By Alun John and Lawrence White
LONDON (Reuters) – Standard Chartered PLC is to reduce its global branch network by half to around 400 to cut long-term costs after the British bank reported a stronger than expected first-quarter profit.
The Asia, Africa and Middle East-focused lender, which had as many as 1,200 branches worldwide in 2014, said on Thursday it will shrink the network to a third of that total as it also gives up office space worldwide.
“Those markets that are higher on branch numbers we’ll be looking at more closely,” StanChart’s CFO Andy Halford told reporters, without giving more details, beyond noting branch numbers in the lender’s most profitable market Hong Kong were modest.
The cost-cutting drive came as StanChart posted an 18% increase in first-quarter pre-tax profit, beginning a recovery from the economic hit caused by the coronavirus pandemic.
Pre-tax profit for January-March was $1.4 billion, versus $1.2 billion a year earlier, and compared with an average analyst forecast of $1.08 billion compiled by the British bank.
The improvement was driven by StanChart setting aside less cash to cover bad loans than it had done one year ago, as well as strong performance in its wealth management business.
The move to cut branches, as well as previously announced plans to trim a third of the bank’s office space worldwide, show how StanChart is looking past short-term improvements in its results to tackle long-standing profitability challenges.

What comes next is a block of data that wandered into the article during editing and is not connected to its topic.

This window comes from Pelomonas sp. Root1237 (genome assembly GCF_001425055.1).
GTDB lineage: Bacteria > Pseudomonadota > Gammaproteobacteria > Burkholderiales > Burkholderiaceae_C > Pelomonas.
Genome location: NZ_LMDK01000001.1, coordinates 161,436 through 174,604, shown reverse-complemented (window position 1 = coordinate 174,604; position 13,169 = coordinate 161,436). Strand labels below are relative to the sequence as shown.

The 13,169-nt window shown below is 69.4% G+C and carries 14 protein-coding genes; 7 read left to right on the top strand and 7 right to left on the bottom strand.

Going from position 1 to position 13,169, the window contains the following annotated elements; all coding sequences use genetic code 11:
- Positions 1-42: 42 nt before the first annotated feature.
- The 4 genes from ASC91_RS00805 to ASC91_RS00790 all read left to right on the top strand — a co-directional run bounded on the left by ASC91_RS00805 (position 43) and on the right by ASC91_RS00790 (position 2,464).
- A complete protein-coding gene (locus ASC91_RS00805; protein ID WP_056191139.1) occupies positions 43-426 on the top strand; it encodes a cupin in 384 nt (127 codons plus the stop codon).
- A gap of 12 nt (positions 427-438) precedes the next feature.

Like those of bigger rival HSBC, StanChart’s results showed how rock-bottom interest rates globally are squeezing banks’ profits, with its cash management division – usually a steady earner – seeing income fall 32%.
StanChart said it expected income to be similar this year to 2020, and to grow more the following year as fee-based businesses offset those being crushed by low interest rates.
One bright spot for StanChart was its often underperforming wealth management business, which had a record quarter with income up 21% on strong sales of foreign exchange and equities-related products.
Halford also confirmed that StanChart would have a look at the businesses rival Citi has put up for sale, since some were in markets where the bank already had operations, though said it was too early to decide which.
Citi said earlier this month it would withdraw from consumer banking in 13, mostly Asian markets, and Reuters reported, citing sources that StanChart as well as DBS and Mitsubishi UFJ Financial Group are among the potential bidders.
Standard Chartered shares rose more than 2% in London, among the strongest performers in the benchmark FTSE index and echoing earlier gains in its Hong Kong shares.
Last year, the bank pushed back its long-standing profitability goal of reaching a return on tangible equity of 10%, as it increased charges for bad loans due to the economic damage following the COVID-19 pandemic.
Unlike other British-based lenders such as HSBC and Lloyds that reported earlier this week, StanChart did not release a hefty chunk of the cash it set aside to cover bad loans, instead taking a further $20 million charge in the first quarter.
This, however, was down $354 million from the previous quarter and $936 million from the year-ago period.
(Reporting by Lawrence White in London and Alun John in Hong Kong, additional reporting by Donny Kwok in Hong Kong; Editing by Muralikumar Anantharaman and Jane Merriman)